Feral and Stray Cat Resources

** Thank you for your interest and attention to injured, stray and or feral cats within your community. We currently don’t support specific or individual questions regarding injured, stray and or feral cats or colonies but can provide you with information so you can help manage them on your own. 

If you are not in Middletown, please locate a rescue that is closer to the town you/the cat(s) reside in, please visit this website and type in the town and click search.  You should also contact your local Animal Control Office as well.

If you locate a feral, stray or injured cat(s) or kitten(s) in Middletown, please contact Middletown Animal Control at 860-638-4030.

We are unable to take in friendly stray cats or kittens directly from individuals; however, we are able to help promote them for adoption by posting on our social media and website.  See our Community Cats Page for more information.  

Feral Colony Care

Spay & Neuter

Stopping the overpopulation epidemic is extremely important for the well-being of the current cat(s) as well as future cats.  During the spay/neuter surgery, not only will the cat(s) be sterlized, they will also receive a rabies vaccine and sometimes a FVP distemper vaccine.  This will help protect the cat and the community as a whole.  The cat will also have his/her ear tipped so that from a distance, you and others will know that the specific cat has already been vetted.  See more about the ear tip here.  You can bring a feral/stray cat to a full service veterinary clinic or you can use low-cost clinics which are usually used to handling feral cats and are more economically friendly.  We provide a list of low-cost spay/neuter clinics in CT under our Resources – Low Cost Veterinary Care page.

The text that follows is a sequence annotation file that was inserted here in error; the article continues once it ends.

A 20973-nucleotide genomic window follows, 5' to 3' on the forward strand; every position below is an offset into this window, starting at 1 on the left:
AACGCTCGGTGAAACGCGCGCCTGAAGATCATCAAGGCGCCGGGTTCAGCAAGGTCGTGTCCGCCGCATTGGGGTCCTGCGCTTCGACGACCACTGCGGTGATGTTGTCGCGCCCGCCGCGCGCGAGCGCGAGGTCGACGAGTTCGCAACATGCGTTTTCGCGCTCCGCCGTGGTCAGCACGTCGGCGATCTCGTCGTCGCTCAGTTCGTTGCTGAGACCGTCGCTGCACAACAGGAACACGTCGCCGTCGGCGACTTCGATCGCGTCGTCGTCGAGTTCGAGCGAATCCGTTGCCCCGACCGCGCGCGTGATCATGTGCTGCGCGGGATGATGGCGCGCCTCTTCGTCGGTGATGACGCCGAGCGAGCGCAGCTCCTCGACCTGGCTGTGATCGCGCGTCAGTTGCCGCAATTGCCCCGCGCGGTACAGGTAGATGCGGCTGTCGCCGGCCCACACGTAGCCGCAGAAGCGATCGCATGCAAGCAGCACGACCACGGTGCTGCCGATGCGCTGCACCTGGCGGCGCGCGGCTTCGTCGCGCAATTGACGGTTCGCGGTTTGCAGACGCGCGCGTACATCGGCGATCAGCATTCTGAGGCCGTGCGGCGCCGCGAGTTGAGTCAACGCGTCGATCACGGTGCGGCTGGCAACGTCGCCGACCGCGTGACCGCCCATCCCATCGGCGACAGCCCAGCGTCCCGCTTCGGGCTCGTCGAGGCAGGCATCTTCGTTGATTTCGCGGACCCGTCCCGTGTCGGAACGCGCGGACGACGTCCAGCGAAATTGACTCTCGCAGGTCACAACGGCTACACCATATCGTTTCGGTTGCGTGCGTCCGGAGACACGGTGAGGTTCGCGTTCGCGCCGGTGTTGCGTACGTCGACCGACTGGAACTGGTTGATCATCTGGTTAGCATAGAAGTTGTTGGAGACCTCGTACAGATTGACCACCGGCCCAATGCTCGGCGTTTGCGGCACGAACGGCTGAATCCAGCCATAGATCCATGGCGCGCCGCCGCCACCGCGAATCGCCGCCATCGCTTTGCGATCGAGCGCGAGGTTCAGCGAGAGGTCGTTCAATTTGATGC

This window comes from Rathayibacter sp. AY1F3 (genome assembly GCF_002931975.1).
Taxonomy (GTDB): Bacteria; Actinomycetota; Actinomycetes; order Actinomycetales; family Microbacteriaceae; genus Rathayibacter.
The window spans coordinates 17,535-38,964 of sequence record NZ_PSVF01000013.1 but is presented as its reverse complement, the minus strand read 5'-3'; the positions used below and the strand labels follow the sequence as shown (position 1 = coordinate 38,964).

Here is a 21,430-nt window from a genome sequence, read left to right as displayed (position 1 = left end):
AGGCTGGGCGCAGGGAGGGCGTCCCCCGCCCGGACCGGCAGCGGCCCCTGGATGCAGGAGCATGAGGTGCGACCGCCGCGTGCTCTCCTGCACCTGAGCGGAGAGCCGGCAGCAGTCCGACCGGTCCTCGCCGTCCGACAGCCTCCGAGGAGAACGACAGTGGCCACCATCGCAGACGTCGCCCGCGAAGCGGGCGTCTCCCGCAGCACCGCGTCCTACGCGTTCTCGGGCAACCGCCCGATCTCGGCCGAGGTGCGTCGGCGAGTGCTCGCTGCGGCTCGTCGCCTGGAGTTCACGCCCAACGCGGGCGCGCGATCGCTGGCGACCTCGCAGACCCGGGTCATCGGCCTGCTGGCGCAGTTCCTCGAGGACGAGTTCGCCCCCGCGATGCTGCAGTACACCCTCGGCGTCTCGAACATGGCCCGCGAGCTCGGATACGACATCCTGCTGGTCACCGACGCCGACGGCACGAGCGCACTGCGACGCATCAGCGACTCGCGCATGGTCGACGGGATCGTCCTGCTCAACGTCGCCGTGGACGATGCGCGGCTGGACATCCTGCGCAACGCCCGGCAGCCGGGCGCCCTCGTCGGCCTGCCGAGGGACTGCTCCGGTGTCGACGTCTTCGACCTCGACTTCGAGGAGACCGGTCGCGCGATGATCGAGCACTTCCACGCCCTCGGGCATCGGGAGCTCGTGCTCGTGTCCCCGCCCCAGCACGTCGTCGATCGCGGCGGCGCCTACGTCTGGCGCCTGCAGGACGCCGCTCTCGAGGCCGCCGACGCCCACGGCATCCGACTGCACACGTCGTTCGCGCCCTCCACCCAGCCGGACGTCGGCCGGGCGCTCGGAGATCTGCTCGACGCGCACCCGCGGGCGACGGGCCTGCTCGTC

Nutrition & Water

Caring for a feral colony is hard work but can be so rewarding.  Each colony needs to have food and water daily.  If you cannot get to the colony on a daily basis, we recommend replenishment bowls that you can buy at local pet stores.  You want to select bowl colors that will blend in with the area where you’re feeding and not cause unnecessary attention.  As far as the type of bowls, heavy plastic bowls are versatile and easy to clean. Metal can retain heat or cold more than plastic, staying cool or staying hot longer.  Rubbermaid Feral FeedingWe do not suggest glass as it can break and be a safety threat to the cats.  In the winter, freezing water is the biggest threat.  There are ways to help ensure your feral cats have access to water in the winter and preventing water from freezing.  We also encourage a feeding station to help keep the food and water protected from the sun and rain.  The station should be located where you can easily get to it but is not easily visible to the public and should not be directly on the ground.  Raccoons cannot jump as high as cats and it protects the food/water from any ground water after rain/snow.  You can either buy one already made or you can easily make your own.